You have an actor that uses one or more child actors. You want to inject a TestProbe in
place of the child(ren) to test the behaviour of the parent in isolation. If your actor
takes another actor as a constructor parameter, this is simple. But what if it does not?
Or, you can simply send your actor a message containing the probe as this example from
the Akka documentation shows. However, if your actor creates children itself
it can get more difficult. Here’s an example setup from my (admittedly rather limited)
experience with Akka so far:
This lets me inject a stubbed-out Foo instance in a test, but if you lump too much
behaviour in a single stub it can get very complex. Much as in non-actor code I would use
Mock objects rather than stubs if I can, I would prefer to use TestProbes where possible.
For a while I struggled to see how I could inject a test probe into this second Bar. How
would I implement the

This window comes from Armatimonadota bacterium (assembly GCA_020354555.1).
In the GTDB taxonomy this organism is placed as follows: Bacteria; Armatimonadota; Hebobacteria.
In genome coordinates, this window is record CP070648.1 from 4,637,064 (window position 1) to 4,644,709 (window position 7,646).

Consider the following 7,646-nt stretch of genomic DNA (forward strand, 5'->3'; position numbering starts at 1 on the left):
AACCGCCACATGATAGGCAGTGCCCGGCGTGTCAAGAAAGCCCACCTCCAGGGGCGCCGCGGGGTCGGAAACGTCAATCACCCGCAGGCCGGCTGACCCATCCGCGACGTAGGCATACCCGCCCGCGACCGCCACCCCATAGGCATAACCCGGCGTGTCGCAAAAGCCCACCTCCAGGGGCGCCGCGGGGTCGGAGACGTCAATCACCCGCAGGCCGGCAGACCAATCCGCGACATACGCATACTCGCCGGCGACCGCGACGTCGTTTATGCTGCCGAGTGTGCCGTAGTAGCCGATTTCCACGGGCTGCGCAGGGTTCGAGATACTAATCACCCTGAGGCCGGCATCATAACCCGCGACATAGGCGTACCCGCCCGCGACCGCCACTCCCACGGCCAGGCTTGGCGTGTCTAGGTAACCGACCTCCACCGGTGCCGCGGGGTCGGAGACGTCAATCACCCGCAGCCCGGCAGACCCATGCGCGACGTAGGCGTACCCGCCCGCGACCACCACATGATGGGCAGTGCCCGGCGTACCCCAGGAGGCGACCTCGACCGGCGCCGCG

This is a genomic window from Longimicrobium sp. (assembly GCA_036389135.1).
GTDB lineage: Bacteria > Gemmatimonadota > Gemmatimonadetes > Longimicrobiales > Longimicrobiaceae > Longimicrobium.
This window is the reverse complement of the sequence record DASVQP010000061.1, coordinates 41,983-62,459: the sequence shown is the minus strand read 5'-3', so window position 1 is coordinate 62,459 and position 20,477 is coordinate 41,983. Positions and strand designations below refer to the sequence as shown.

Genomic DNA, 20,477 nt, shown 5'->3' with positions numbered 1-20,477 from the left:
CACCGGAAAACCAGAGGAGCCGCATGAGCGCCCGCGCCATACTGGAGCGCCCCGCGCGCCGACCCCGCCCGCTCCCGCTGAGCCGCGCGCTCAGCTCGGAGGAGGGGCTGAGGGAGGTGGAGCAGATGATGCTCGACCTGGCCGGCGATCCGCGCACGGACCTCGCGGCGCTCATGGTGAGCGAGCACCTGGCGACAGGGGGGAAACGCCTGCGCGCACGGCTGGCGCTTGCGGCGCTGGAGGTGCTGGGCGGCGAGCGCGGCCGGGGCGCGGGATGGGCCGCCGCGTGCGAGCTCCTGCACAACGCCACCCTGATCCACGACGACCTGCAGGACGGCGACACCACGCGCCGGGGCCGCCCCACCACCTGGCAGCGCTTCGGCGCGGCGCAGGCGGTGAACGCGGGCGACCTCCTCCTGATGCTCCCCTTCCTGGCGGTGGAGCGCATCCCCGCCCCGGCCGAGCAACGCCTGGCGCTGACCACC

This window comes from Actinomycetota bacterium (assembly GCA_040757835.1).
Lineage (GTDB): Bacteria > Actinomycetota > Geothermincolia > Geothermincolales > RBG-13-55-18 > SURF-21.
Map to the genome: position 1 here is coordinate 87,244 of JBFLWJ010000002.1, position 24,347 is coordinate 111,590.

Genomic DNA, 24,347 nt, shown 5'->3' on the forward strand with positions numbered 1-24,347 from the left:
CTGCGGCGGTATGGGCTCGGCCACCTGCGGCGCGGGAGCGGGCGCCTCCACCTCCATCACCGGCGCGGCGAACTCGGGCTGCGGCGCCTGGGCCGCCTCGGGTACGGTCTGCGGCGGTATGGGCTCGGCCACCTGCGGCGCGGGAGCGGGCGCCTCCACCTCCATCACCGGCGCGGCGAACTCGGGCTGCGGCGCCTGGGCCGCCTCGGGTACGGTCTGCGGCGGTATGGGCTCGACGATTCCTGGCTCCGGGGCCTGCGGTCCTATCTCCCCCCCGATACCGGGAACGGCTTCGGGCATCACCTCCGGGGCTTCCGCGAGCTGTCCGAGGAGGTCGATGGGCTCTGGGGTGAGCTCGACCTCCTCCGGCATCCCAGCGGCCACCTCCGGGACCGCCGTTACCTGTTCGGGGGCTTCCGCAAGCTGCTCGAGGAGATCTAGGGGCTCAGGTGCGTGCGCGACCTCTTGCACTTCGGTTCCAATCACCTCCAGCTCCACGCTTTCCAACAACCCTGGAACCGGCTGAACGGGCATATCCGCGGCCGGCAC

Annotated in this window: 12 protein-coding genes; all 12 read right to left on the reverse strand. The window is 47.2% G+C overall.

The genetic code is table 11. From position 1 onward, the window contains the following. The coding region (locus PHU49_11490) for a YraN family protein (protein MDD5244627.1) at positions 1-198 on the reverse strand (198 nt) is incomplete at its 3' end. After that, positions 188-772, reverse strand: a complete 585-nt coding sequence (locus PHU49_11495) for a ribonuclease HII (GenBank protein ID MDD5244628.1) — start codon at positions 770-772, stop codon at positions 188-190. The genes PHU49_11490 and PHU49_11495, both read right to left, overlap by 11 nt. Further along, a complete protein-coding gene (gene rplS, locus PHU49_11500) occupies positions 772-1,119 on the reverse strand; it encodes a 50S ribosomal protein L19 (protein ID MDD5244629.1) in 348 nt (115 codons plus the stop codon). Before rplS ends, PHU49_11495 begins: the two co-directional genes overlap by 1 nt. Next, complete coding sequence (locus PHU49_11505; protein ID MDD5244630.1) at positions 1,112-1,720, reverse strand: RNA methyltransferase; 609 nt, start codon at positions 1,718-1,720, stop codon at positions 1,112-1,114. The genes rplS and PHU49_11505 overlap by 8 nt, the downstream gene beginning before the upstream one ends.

newFoo method in my TestChildrenProvider? I could not just return
ref on the TestProbe this time, as that returns an ActorRef, not an Actor. Turns out
the solution is to add yet another abstraction. (I should have known.)
Inspired by the Forwarding Messages Received by Probes section of the Akka TestKit
docs, I realised that I could use a similar technique, and create a wrapper around
ref as a constructor parameter:
This TestCase trait can then be wrapped around your code under test like so:
This makes it much easier to reason about each test in isolation, and I’m less likely to
break other tests when adding data or behaviour to the stub to facilitate other tests. It
also makes it easier to add another test by copying and slightly tweaking an existing one.
(You should normally strive to DRY in code, but I believe some duplication is OK in tests.)